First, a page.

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Ireland in the 1980s was a dire place - but then our new patron saint arrived

Fintan O’Toole: If the wafer of the Host was the Church’s miraculous object, Intel’s wafer was the Pentium chip – the beating pulse of the IT revolution

Gordon Moore died, at the age of 94, in Hawaii last Friday. If you believe in the afterlife, you might like to imagine him arriving in heaven and taking over St Patrick’s seat as patron saint of Ireland.

Even if they don’t know him, most people will have heard of Moore’s Law – his prediction that the number of transistors that could fit on an integrated circuit would double every two years. It is the heart of the revolution in the power and availability of computers that Moore himself, as co-founder of Intel, helped to drive.

The weird resurgence of the Kerry Babies case last week has prompted reminiscences of what a dire place Ireland was in the 1980s: organised misogyny, mass unemployment, mass emigration, hunger strikes, moving statues, vicious homophobia, mad crusades on abortion and divorce, Charles Haughey’s kleptocracy – and everywhere the acrid whiff of failure.

If young people were not leaving to find work, they were leaving because they felt like freaks in their own country. And official Ireland’s response was Brian Lenihan’s breezy comment that “After all we can’t all live on a small island”.


Which is why it was so amazing to get a flyer through my letterbox one day near the end of that grim decade, from a company I had never heard of: “We are now ready to start building the Intel Ireland Team”. It sought job applications from manufacturing engineers, business system managers, test engineering managers.

I was not any of those things, but the very notion of a high-tech corporation canvassing for recruits to well-paid jobs in Ireland was astounding. It must have been Gordon Moore’s decision to set up here – he was still Intel’s chief executive in 1987.

More than half of the world’s microprocessors were being sourced in Ireland, but you couldn’t get a divorce

It was a nice historical joke that Intel moved into the space occupied by the Catholic hierarchy. It bought Collinstown stud near Leixlip, a 12-minute drive from the bishops’ headquarters in Maynooth.

Over the next decade, Moore’s Law would replace God’s law as the ruling force on the “small island”. If there is a Ground Zero for the new Ireland, it is surely that stud farm where Intel, having first built an assembly line, decided to create Fab 10, the world’s first high-volume 200-millimetre semiconductor wafer plant.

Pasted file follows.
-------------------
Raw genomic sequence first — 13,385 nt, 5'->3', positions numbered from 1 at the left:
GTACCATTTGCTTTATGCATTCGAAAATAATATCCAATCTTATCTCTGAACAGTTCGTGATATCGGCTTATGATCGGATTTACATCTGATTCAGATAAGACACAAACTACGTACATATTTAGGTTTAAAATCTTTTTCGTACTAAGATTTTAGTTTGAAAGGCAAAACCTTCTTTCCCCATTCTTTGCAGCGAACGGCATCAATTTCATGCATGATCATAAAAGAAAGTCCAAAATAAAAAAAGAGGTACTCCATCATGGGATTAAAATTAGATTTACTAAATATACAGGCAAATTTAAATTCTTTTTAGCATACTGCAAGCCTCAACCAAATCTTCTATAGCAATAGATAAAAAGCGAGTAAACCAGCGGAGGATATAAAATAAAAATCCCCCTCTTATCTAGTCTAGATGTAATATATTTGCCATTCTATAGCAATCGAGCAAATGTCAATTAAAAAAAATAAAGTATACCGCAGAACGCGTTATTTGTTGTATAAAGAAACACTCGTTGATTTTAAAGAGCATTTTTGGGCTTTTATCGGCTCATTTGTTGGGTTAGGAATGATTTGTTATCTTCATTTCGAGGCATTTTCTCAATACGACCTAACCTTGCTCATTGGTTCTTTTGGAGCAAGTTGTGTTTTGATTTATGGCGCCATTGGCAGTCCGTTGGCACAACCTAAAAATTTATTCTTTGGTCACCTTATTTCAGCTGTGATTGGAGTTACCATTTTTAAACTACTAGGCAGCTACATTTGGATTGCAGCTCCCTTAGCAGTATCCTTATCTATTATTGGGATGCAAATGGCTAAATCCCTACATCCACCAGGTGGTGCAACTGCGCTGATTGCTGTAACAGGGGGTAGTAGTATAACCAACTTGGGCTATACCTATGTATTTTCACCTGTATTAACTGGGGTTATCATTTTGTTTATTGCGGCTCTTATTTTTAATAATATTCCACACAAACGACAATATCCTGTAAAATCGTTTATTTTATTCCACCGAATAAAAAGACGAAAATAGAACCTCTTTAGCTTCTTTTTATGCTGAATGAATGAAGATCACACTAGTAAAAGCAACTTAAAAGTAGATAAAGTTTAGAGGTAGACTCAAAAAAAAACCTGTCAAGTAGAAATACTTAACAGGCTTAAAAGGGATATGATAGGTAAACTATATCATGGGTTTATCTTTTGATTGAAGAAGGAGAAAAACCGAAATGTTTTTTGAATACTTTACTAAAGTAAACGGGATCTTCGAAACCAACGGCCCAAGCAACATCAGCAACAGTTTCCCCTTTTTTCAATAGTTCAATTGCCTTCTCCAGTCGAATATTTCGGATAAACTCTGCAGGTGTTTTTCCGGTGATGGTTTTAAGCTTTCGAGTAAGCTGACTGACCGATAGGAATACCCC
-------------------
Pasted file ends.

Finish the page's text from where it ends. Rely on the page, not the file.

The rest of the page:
If the wafer of the Host was the Church’s miraculous object, Intel’s wafer was the Pentium chip – the beating pulse of the IT revolution. It made Leixlip ultimately much more potent than Maynooth.

In 1986, Ireland’s entire GDP was, in dollar terms, $28.5 billion. When Intel’s current round of expansion in Leixlip is complete, it will have invested $30 billion here.

Intel was a magnet for reverse emigration. Most of its early recruits were Irish people who had been working for Philips in Eindhoven or Siemens in Munich. Intel gambled on the pull of home, guessing that it could draw them back.

But this was not the Ould Sod. It was Young Ireland. In 1993, the average age of Intel’s workers in Leixlip was 26 – only a handful were over 40. At least on the initial assembly line, 60 per cent of the staff were women.

More than 60 per cent of Intel’s Irish workers had third-level degrees. In Fab 10, where the Pentium chip was made, it was 90 per cent.

This was Ireland’s Great Leap Forward. In one bound, it went from backwater economy to a place that could sustain one of the most technologically advanced industrial plants ever created anywhere in the world.

And yet – and this is what makes the story of Irish modernity so surreal – all of this was happening in a country that still had Magdalene laundries and Mother and Baby homes and had recently conducted (in the Kerry Babies tribunal) a witch trial.

We had, as almost all portable computers boasted at the time, Pentium Inside. But the outer surface was still coated in Catholic exceptionalism.

More than half of the world’s microprocessors were being sourced in Ireland, but you couldn’t get a divorce. The Pentium prototypes were being developed in Leixlip while Ireland was finally decriminalising homosexuality – but only because the European Court of Human Rights made us do it.

I always thought it rather amusing that both Maynooth and Leixlip were obsessed with the maintenance of purity. For the bishops, it was the supposed moral hygiene that made Ireland, in the title of Derek Scally’s terrific book, The Best Catholics in the World.

For Intel, it was the hyper-cleanliness demanded by their manufacturing processes, the rituals of extreme decontamination its workers had to undergo every morning before they entered the holy of holies. Over time, one of these ideas of a spotless Ireland would win out over the other.

There’s nothing perfect about the globalised Ireland that has emerged from this process. But the answer to “What have the American corporate capitalists ever done for us”? is quite a long one.

If, because of the Kerry Babies story, you’ve been reading about 1980s Ireland, you might want to light a candle for Gordon Moore, who did so much to end it. The switch from pent-up to Pentium, the shift of Ireland’s centre of gravity from Maynooth to Leixlip, is a hinge on which so many other possibilities turned.